Perhaps his biggest hurdle to playing baseball again was winning the psychological battle. When he joined the Bristol Blues of the New England Collegiate Baseball League in the summer after his spleen ruptured, his injuries lingered in his head.

“I kept having these fears that something bad was going to happen in terms of injuries,” Chris said. “It didn’t matter what the situation was. I would step into the box and I wouldn’t worry about a takedown, I would be afraid of getting hit in the face. Or if I hit the bag and my knee explodes? »

Rece was close to the late Trevor Moawad, a renowned mental coach for Denver Broncos quarterback Russell Wilson and the Alabama and Georgia football programs, among others. Chris worked with Moawad and his associate, Sean-Kelley Quinn, to ease his mind.

Quinn trained Chris to think of all the times he’d hit successfully without being harassed, or snagged a line into the gap without colliding. Thinking rationally about the low probability of another dangerous incident allowed Chris to play the game again.

“It showed for a little while that summer when he played, but after about two weeks he had a really huge starting moment and he had some good defensive plays,” Rece said. “And I think the combination of Trevor and Sean letting him deal with that stuff mentally…combined with being able to come back and do some of the things that he was able to do before from a physical standpoint, I think, probably helped him a lot.”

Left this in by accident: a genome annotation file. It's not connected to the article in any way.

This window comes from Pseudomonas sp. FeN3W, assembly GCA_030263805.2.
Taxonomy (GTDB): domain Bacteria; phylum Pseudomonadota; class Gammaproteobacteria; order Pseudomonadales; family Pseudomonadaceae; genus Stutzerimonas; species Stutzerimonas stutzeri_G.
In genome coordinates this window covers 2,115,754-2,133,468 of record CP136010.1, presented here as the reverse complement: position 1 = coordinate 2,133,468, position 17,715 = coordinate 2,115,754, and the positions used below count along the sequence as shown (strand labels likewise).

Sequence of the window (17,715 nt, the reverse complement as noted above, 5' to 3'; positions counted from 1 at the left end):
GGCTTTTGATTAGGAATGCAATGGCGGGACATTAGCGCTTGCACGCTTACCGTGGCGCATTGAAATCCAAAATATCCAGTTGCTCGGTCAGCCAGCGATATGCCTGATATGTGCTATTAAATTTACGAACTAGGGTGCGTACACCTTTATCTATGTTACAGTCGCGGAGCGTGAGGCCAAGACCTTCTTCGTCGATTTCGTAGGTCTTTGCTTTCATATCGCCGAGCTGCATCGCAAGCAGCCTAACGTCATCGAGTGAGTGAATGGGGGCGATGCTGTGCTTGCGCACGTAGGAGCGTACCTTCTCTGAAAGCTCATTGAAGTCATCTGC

After transferring to Duke for his final two years of eligibility, Chris honed his pop-up and flyball communication under the guidance of head coach Chris Pollard and outfield coach Josh Jordan, and still feels more comfortable with other players charging.

Like “blacksmiths,” his cognitive and vocal practices freed him from mistrust and prepared him to make plays like his reel take in June.

“I give them my mind as hard as I can, I slide in and I make the play,” Chris said. “It wasn’t something that worried me at all at the time.”

Chris understands the struggles of making the big leagues, especially as a 24-year-old whose college stats weren’t amazing. But 47 USPBL alumni have signed with MLB franchises, and Chris is fearlessly chasing the chance to be next.

“I hope I can, and I’m going to do everything I can to achieve those goals,” Chris said. “I still think it’s worth it from a broader philosophical perspective, but also the gratitude I feel every day for putting on a uniform.

“If we want to talk about the injuries, especially the spleen injury, I think that’s something that I really gained, it was just being grateful every day to be able to put on a uniform and to go there and enjoy the game.”

Contact Mason Young: [email protected] Follow him on Twitter: @Mason_Young_0.